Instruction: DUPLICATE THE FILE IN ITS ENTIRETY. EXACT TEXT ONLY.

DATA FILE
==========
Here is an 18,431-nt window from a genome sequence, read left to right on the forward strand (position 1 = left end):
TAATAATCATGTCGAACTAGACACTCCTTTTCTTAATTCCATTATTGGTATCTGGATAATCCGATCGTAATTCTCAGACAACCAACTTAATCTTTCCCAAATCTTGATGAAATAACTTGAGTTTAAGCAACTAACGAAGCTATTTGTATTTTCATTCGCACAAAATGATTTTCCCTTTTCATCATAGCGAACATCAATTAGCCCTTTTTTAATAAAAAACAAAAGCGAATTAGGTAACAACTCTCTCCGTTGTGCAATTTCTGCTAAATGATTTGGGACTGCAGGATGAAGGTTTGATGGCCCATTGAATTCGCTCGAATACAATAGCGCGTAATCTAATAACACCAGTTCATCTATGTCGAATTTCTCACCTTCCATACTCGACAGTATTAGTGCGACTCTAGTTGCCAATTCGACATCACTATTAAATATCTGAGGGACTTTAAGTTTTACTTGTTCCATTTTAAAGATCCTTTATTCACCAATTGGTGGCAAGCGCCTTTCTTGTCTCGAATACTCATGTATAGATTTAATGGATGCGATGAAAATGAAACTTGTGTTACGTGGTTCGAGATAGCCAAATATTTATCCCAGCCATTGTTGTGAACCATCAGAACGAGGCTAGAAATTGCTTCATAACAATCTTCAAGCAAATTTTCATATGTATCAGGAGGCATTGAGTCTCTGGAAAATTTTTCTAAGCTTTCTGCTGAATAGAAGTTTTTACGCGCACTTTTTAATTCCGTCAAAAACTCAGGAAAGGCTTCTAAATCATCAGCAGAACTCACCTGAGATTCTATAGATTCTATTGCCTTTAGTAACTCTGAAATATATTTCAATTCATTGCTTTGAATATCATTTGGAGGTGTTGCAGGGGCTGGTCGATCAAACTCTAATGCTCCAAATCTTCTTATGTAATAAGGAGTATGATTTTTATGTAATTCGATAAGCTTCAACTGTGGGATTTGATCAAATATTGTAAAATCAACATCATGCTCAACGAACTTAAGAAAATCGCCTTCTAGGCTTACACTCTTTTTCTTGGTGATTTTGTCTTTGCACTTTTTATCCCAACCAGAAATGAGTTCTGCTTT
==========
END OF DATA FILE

Here is an 18,431-nt window from a genome sequence, read left to right on the forward strand (position 1 = left end):
TAATAATCATGTCGAACTAGACACTCCTTTTCTTAATTCCATTATTGGTATCTGGATAATCCGATCGTAATTCTCAGACAACCAACTTAATCTTTCCCAAATCTTGATGAAATAACTTGAGTTTAAGCAACTAACGAAGCTATTTGTATTTTCATTCGCACAAAATGATTTTCCCTTTTCATCATAGCGAACATCAATTAGCCCTTTTTTAATAAAAAACAAAAGCGAATTAGGTAACAACTCTCTCCGTTGTGCAATTTCTGCTAAATGATTTGGGACTGCAGGATGAAGGTTTGATGGCCCATTGAATTCGCTCGAATACAATAGCGCGTAATCTAATAACACCAGTTCATCTATGTCGAATTTCTCACCTTCCATACTCGACAGTATTAGTGCGACTCTAGTTGCCAATTCGACATCACTATTAAATATCTGAGGGACTTTAAGTTTTACTTGTTCCATTTTAAAGATCCTTTATTCACCAATTGGTGGCAAGCGCCTTTCTTGTCTCGAATACTCATGTATAGATTTAATGGATGCGATGAAAATGAAACTTGTGTTACGTGGTTCGAGATAGCCAAATATTTATCCCAGCCATTGTTGTGAACCATCAGAACGAGGCTAGAAATTGCTTCATAACAATCTTCAAGCAAATTTTCATATGTATCAGGAGGCATTGAGTCTCTGGAAAATTTTTCTAAGCTTTCTGCTGAATAGAAGTTTTTACGCGCACTTTTTAATTCCGTCAAAAACTCAGGAAAGGCTTCTAAATCATCAGCAGAACTCACCTGAGATTCTATAGATTCTATTGCCTTTAGTAACTCTGAAATATATTTCAATTCATTGCTTTGAATATCATTTGGAGGTGTTGCAGGGGCTGGTCGATCAAACTCTAATGCTCCAAATCTTCTTATGTAATAAGGAGTATGATTTTTATGTAATTCGATAAGCTTCAACTGTGGGATTTGATCAAATATTGTAAAATCAACATCATGCTCAACGAACTTAAGAAAATCGCCTTCTAGGCTTACACTCTTTTTCTTGGTGATTTTGTCTTTGCACTTTTTATCCCAACCAGAAATGAGTTCTGCTTT